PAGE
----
What You Should Know About Norovirus Peak This Season

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What You Should Know About Norovirus Peak This Season
PHOTOGRAPH: Nomao Saeki/Unsplash |

Norovirus is in the season once again so you better protect yourself as much as you can because this disease is highly contagious. You can easily get infected and the symptoms are really nasty.

Although this disease is present throughout the year, it peaks around the end of January to March – which is right about now. While it is commonly referred to as the “winter vomiting bug” or “stomach flu,” the virus is actually different and not related to the bug that causes influenza.

According to the Centers for Disease Control (CDC), the virus attacks a person’s stomach and intestines that is why people often mistake it as stomach flu. Meanwhile, even though it is not the same as influenza, this virus mutates, meaning the body does not develop immunity over it just like the flu.

If you contract the virus once, there is a chance you will get infected again. And this ailment is so vicious and unpleasant that if you already had it before, you most likely will not want to be sick with it again.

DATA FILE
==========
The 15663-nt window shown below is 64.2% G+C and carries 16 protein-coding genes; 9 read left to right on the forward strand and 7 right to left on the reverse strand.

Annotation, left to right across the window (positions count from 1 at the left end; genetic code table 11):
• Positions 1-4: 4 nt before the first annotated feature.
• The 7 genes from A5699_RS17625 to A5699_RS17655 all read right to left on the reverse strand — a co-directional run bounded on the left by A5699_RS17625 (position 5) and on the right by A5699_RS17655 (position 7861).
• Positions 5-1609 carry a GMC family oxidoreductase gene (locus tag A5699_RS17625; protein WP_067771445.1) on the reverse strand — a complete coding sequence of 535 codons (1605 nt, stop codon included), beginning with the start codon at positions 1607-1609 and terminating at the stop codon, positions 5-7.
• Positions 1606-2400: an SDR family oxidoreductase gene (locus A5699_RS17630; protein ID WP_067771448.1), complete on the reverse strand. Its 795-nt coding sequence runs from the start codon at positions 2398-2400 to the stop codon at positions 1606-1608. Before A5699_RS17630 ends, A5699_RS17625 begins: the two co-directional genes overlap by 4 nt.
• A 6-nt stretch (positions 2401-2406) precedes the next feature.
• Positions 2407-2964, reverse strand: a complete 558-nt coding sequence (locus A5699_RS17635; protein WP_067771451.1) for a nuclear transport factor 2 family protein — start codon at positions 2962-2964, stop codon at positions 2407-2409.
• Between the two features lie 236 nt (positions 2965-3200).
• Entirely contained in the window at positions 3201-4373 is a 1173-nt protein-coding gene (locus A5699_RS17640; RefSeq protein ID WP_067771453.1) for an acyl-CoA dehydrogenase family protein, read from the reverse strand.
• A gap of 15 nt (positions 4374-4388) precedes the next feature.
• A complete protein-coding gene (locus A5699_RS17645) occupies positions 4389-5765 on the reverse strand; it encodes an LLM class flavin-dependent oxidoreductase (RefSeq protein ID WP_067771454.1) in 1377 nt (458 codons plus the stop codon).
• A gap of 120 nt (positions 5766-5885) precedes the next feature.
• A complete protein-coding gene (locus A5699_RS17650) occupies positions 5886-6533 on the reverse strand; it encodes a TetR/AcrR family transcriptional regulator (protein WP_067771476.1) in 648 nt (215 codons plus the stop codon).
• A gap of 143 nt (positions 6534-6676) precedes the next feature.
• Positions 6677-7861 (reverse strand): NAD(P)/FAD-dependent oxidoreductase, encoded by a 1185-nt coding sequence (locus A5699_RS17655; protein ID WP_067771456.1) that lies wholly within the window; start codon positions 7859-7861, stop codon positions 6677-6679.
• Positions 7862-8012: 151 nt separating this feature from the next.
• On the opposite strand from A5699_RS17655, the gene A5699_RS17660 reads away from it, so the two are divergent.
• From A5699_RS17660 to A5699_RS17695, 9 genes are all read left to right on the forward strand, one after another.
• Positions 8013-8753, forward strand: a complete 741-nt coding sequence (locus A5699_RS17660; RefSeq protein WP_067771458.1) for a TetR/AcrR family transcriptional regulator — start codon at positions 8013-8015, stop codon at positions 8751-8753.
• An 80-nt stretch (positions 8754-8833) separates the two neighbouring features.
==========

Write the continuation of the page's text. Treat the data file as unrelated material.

Ways To Get Infected

Norovirus is a Contagious Ailment

One of worst things about this ailment is that it is really, really contagious. In fact, around 20 million people in America are reported to be infected with the virus each year.

Contamination, especially in food and water, is the main cause for the spreading of the virus, and it spreads easily. Not only does it get transmitted in contact with the infected person but you can also get infected by being in contact with the surfaces that person touched in the last week since the virus can live up that long.

Using the public toilet is also a high risk since flushing can make the virus become airborne. You should also stay away from people who have the “bug” as they can be contagious up to two weeks after their symptoms subside.

Signs and Symptoms of Norovirus

Getting the norovirus can be easily mistaken as stomach flu since it bears the same symptoms even though they are different and unrelated diseases. The ailment lasts up to an average of 44 hours and is usually, but not all the times, short-lived albeit really unpleasant.

  • Vomiting
  • Stomach Pain
  • Diarrhea
  • Extreme Nausea
  • Fever
  • Body and Head Ache
  • Dehydration in more severe cases

How To Prevent It

No one is safe from the virus as anyone, from the child to the elderly, can be infected. With that, the most important way to protect yourself is to stay clean.

Wash your hands all the time. Clean your things, especially your kitchen utensils. Moreover, go the extra mile and use hot water and bleach as some cleaning products are sometimes not enough.

If you know someone who is infected with norovirus, stay away. If you are infected, stay at home to avoid passing it onto others.


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